Starting a pressure washer will also be difficult if your model has a bad ignition coil. The ignition coil is also crucial to starting the machine since it sends the voltage to the spark plug to ignite the air and fuel mixture. Try using a spark tester to check the plug to troubleshoot your ignition coil. No spark means you’ll need to replace the ignition coil, which is an easy DIY. You can remove the coil wire from the spark plug and then remove the engine cover. You’ll need to disconnect the wires to the coil and unbolt and remove the coil assembly. You’ll reverse these steps when it’s time to put the new coil in.

Pressure Washer Won’t Start

A local small-engine repair shop may need to fix a broken flywheel key. 

The metal flywheel key on your pressure washer connects the crankshaft to the flywheel. Although it’s a small part of the machine, it can wear out with a lot of use or break entirely from impact. If you’re in the middle of a job and your pressure washer shuts off suddenly, it could be because your flywheel key broke in half. If your flywheel key is broken, you’ll need to contact your local engine repair shop to fix it—fixing or replacing a flywheel key is a more complex task that’s not for most DIYers.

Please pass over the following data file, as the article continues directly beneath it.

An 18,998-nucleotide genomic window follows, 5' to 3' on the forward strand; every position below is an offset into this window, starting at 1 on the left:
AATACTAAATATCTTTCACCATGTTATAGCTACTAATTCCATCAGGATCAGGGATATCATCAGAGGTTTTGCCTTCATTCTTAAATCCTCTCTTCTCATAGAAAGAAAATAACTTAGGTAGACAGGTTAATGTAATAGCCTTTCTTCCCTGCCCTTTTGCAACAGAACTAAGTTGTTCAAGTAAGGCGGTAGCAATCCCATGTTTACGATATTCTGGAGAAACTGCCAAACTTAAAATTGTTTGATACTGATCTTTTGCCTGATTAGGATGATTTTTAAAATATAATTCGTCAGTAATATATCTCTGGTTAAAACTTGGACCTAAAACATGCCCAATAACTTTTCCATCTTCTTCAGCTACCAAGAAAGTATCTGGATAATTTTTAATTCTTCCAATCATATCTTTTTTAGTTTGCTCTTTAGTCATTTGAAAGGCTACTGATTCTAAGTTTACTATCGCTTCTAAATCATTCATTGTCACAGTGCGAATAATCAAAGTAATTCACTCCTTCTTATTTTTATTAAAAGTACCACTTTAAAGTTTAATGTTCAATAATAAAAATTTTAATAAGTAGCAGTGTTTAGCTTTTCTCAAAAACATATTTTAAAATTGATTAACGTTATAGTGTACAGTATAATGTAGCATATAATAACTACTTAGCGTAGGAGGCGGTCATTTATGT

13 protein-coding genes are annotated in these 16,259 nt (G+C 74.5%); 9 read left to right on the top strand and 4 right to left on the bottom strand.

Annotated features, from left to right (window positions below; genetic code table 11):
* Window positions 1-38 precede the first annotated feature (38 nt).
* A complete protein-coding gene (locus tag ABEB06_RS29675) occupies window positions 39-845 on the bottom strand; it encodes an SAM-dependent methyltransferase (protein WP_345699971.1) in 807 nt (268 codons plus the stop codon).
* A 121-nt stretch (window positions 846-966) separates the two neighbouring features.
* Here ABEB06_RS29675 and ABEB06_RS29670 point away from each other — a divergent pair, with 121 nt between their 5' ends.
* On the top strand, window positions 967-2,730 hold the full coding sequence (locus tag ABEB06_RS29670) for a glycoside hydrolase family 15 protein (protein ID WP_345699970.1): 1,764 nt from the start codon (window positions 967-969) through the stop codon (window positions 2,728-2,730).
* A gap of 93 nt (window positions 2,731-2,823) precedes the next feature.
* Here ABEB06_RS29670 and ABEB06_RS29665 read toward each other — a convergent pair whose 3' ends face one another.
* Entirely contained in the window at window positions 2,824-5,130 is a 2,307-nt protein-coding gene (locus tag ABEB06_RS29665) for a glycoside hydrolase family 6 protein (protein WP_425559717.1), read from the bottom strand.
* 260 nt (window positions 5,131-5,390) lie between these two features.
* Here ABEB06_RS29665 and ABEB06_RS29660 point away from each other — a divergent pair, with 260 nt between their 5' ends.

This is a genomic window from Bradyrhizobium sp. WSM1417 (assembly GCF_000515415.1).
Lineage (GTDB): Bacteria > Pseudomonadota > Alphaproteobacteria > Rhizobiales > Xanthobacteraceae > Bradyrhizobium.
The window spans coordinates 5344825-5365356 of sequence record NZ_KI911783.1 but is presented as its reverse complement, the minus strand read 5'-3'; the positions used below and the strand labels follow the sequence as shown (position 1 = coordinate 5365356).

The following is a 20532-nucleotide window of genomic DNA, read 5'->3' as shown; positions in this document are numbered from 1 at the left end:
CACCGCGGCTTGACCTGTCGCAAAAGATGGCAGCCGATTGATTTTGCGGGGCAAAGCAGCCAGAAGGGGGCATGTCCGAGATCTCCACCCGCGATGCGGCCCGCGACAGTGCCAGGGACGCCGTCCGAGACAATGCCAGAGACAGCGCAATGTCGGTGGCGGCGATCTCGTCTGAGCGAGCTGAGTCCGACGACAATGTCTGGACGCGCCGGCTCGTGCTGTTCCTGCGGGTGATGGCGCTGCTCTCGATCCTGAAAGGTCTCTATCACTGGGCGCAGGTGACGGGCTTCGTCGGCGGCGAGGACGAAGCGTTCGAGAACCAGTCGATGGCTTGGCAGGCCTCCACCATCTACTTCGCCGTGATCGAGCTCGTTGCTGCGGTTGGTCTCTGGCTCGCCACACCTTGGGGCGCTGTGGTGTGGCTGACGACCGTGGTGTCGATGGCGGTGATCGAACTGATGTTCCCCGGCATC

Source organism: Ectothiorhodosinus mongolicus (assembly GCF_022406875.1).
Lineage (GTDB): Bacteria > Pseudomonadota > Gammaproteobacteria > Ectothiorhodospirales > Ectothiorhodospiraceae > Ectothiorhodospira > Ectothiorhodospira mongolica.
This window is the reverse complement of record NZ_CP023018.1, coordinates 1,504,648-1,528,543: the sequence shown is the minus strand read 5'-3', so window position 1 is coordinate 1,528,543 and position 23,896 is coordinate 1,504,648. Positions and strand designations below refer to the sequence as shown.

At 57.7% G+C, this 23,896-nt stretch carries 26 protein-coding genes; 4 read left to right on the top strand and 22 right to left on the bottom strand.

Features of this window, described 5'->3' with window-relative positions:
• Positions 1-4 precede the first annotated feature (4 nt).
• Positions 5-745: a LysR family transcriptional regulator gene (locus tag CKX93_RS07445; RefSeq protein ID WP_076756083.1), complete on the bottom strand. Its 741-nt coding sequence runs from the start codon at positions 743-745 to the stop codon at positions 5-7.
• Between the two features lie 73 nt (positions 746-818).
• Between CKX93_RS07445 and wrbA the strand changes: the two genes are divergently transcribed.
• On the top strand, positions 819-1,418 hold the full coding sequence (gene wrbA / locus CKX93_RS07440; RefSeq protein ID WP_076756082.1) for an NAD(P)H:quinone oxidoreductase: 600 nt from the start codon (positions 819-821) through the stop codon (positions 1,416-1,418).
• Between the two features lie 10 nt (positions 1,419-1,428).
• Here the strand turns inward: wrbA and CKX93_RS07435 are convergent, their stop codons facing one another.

Too much water pressure may have built up in the pump, or the pump may not be primed. 

Whether your Craftsman pressure washer won’t start or your Honda pressure washer won’t start, excessive pump pressure can affect your machine’s ability to start. When water pressure builds up in the pump assembly, it can make the starter pull cord hard to pull. If this sounds like what you’re dealing with, try pointing the spray gun away from you, then pulling the trigger to release the pressure. Then, try holding the trigger down while pulling the starter cord to release the pressure.

The pump may also need to be primed, and you’ll want to consult the owner’s manual to see what steps you need to take to prime it. Priming the pump will remove air and ensure water flows through the system.

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Consider hiring a professional to pressure wash your home. 

Maybe you’ve tried several of the steps above and your pressure washer still won’t start. Or perhaps you haven’t been able to pin down the reason your power washer is acting up. In either case, it may be time to call a professional power washing company to do the job for you until your machine is up and running. The cost to pressure wash your house can range anywhere from $100 to $650, but it may be worth it if it saves you time and energy dealing with a faulty power washer. Plus, the best power washing companies will likely have high-powered equipment and the skill set to get the job done right the first time, so you won’t have to have it done again for a while.